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Google Opens $250K Bug Bounty Contest for VM Hypervisor

If security researchers can execute a guest-to-host attack using a zero-day vulnerability in the KVM open source hypervisor, Google will make it worth their while.

Dark Reading Staff, Dark Reading

July 1, 2024

2 Min Read
Two hands holding a white handkerchief during a capture-the-flag contest as another hand tries to grab it
Source: Marco Taliani de Marchio via Alamy Stock Photo

To encourage people to find security holes in the open source Kernel-based Virtual Machine (KVM) hypervisor, Google has launched a vulnerability reward program (VRP), where the top prize is up to a quarter of a million dollars. The VRP is set up as a capture-the-flag contest where the tester logs in as a guest and attempts to find a zero-day vulnerability in the KVM host kernel.

KVM is an open source project, to which Google is an active contributor, that has been included in mainline Linux since 2007. It allows Intel- or AMD-powered devices to run multiple virtual machines (VMs) with hardware emulation that can be customized to support multiple legacy operating systems. Google uses it in its Android and Google Cloud platforms, which is why it has a vested interest in keeping it secure.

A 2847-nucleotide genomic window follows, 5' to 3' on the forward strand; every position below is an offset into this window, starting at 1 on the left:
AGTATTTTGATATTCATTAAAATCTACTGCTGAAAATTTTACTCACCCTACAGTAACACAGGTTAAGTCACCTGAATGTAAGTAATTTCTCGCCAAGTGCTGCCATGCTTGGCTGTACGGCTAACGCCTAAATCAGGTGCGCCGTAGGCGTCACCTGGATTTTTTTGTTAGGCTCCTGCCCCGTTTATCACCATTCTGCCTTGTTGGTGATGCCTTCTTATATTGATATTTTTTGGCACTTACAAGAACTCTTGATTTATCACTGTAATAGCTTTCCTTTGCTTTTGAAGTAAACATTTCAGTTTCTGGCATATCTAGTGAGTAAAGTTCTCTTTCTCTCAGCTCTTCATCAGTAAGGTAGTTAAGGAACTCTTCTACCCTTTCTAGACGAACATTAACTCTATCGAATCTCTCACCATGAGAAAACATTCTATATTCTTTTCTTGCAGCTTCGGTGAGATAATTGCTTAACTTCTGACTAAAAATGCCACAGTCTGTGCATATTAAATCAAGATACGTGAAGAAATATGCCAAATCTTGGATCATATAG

First announced last October, the "kvmCTF" contest officially kicked off on June 27. Participants reserve time slots (in UTC format) to log into the guest VM running on a bare metal host, then attempt a guest-to-host attack.

"The goal of the attack must be to exploit a zero-day vulnerability in the KVM subsystem of the host kernel," Google's launch post for the contest stated. Toward that end, vulnerabilities starting in the QEMU emulator or that rely on host-to-KVM techniques are not covered in the contest. The full rules spell out the entire process, from how to download the necessary files to how to properly prove a successful exploit.

This list of rewards appeared on the June 27 Google Security blog entry:

  • Full VM escape: $250,000

  • Arbitrary memory write: $100,000

  • Arbitrary memory read: $50,000

  • Relative memory write: $50,000

  • Denial of service: $20,000

  • Relative memory read: $10,000

Rewards don't stack — ethical hackers only get the end-point reward, not rewards for intermediate steps as well. Also, only the first successful submission earns the reward, but as of press time, no submissions have been received, according to discussion on the kvmCTF Discord channel.

Don't miss the latest Dark Reading Confidential podcast, where we talk to two ransomware negotiators about how they interact with cybercriminals; including how they brokered a deal to restore operations in a hospital NICU where lives were at stake; and how they helped a church, where the attackers themselves "got a little religion." Listen now!

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Dark Reading Staff

Dark Reading

Dark Reading is a leading cybersecurity media site.

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